I always enjoy reading Indian novels and if you’ve never tried an Indian novel, I urge you to experiment. Like all other genres they range from the comic (see below) to the serious, for example Rohan Mistry’s work, and a whole lot in between.
Thrity Umrigar is an interesting female novelist – interesting because she’s an Indian novelist who lives and works in the USA and in the two novels I’ve read, both explored the collision of cultures as applied to womens’ stories, modern Indian v.s. modern American life. It’s East meets West, and occasionally the twain do meet, but often with much conflict en route.
In The Story Hour she focuses on Lakshmi’s story. Lakshmi, is a deeply unhappy wife imported from India to a marriage in the USA; she’s so depressed she tries to commit suicide and is saved, in hospital, by a female psychologist, Maggie. The story is a brilliant exploration of cultures, womens’ relationships, the cultural barriers between East and West. We view two marriages – secrets are revealed. There is despair, forgiveness, hope and a blossoming new, fulfilling life. I very much liked the ending which was not a formulaic “and they all lived happily ever after” finale. Life seldom ties a neat ribbon bow around endings, and the novel authentically presents possibilities and options, but we don’t know which she will choose. Very authentic. A recommended read.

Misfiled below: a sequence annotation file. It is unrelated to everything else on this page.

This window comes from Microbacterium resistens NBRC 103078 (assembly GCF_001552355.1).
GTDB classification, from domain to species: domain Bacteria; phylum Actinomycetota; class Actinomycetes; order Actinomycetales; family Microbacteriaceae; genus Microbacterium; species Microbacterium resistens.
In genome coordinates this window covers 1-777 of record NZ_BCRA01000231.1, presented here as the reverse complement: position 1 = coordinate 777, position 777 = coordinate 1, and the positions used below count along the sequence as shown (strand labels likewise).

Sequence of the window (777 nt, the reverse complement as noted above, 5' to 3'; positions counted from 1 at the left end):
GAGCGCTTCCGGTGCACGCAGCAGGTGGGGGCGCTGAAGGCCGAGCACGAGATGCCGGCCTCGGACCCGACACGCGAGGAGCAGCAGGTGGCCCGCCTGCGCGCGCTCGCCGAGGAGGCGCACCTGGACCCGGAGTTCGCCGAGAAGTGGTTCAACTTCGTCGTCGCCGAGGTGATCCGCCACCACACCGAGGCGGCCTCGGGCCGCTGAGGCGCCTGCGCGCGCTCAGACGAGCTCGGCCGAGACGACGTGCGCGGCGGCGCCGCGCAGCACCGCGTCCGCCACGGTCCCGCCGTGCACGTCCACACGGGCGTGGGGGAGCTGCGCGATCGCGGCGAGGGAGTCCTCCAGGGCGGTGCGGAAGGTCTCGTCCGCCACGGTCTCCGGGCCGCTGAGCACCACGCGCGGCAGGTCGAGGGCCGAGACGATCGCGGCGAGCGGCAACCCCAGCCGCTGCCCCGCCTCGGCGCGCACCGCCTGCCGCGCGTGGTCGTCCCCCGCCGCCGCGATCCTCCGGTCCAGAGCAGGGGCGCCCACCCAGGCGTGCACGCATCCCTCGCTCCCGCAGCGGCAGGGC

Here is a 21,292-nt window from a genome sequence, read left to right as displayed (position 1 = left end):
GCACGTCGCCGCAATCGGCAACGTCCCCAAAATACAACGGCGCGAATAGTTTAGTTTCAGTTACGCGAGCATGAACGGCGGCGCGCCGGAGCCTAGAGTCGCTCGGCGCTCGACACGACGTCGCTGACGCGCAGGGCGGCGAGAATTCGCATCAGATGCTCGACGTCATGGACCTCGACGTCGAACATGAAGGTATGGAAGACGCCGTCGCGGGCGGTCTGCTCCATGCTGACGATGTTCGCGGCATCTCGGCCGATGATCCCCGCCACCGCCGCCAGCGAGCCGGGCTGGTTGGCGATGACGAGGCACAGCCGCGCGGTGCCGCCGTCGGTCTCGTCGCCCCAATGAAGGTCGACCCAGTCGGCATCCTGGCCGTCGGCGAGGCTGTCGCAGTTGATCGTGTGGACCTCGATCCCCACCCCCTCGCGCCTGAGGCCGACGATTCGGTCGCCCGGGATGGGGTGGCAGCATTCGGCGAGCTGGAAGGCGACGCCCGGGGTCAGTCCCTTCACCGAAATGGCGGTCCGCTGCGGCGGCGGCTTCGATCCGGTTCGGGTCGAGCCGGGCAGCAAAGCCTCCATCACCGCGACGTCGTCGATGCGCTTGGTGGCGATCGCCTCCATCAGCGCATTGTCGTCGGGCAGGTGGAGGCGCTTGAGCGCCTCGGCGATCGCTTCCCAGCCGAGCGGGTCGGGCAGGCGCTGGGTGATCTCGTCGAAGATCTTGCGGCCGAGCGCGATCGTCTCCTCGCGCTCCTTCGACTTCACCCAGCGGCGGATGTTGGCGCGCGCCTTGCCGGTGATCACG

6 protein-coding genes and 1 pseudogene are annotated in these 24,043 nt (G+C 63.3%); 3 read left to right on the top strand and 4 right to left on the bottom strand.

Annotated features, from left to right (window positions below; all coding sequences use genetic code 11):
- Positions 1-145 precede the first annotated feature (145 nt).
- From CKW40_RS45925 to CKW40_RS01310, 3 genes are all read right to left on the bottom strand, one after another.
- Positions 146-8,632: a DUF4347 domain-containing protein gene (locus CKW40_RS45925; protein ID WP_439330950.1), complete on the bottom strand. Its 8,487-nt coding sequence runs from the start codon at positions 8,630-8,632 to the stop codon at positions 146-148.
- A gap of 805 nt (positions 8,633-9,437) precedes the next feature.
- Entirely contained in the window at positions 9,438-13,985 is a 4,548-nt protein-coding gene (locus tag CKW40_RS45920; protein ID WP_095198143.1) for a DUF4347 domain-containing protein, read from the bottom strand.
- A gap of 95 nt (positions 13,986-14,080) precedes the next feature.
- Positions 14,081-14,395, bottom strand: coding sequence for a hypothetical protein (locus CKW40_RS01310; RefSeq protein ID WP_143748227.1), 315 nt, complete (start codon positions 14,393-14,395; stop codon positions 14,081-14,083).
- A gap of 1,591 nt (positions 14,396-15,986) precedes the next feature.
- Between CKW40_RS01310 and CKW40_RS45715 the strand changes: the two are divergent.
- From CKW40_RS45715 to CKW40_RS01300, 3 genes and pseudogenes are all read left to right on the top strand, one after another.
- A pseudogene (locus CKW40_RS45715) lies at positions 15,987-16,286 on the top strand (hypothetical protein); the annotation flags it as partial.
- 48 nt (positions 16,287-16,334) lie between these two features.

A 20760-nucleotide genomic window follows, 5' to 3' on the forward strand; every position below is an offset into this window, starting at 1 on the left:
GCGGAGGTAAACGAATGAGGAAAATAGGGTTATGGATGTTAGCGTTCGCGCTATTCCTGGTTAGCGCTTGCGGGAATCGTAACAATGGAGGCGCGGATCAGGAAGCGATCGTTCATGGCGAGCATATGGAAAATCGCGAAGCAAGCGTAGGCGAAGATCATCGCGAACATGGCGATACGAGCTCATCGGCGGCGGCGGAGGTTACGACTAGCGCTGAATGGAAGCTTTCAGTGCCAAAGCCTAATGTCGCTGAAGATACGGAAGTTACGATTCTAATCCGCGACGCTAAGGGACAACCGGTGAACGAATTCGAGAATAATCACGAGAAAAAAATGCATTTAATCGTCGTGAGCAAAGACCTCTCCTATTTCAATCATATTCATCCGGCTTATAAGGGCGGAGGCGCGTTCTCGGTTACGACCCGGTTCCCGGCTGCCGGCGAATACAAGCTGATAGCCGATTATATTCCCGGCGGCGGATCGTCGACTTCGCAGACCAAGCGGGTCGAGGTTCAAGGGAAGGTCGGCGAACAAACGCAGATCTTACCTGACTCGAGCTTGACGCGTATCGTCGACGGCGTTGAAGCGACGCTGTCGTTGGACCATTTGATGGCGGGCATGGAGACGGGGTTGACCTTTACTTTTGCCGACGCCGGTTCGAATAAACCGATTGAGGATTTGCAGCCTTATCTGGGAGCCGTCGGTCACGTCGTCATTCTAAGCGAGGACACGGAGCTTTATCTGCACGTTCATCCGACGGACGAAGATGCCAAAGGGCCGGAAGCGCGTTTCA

The other Indian novel was by one of my favourite comic authors, Tarquin Hall. Yet another mystery in the Vish Puri series, titled The Case of the Deadly Butter Chicken. The book is like a Bollywood movie – OTT (over the top) –with multiple, confusing plot lines, amongst them match fixing in cricket, diamond smuggling, a record-breaking moustache is stolen (off the wearer’s face, nogal) ; the Indian Partition of 1947, a revenge killing and through it all there is indomitable Vish Puri : detective of note, he’s overweight, lover of good food, but currently a reluctant dieter. Vish Puri is trying to solve all these mysteries simultaneously, with varying degrees of success. And then there’s his Mummy-ji*, respectable old lady, who interferes mercilessly in the process. There’s a marvellous portrayal of a breakneck car chase, which is breathtaking to read.
The book is a terrific substitute for a ticket to India – its colourful, spicy, chaotic and garlanded with the solemn hilarity of Hinglish ** and as a bonus point there’s even a Hindi wordlist at the end of the book. I can’t wait for the next Vish Puri mystery!
*-ji is an honorific, attached to names.
**Hinglish – lovely mixture of Hindi and English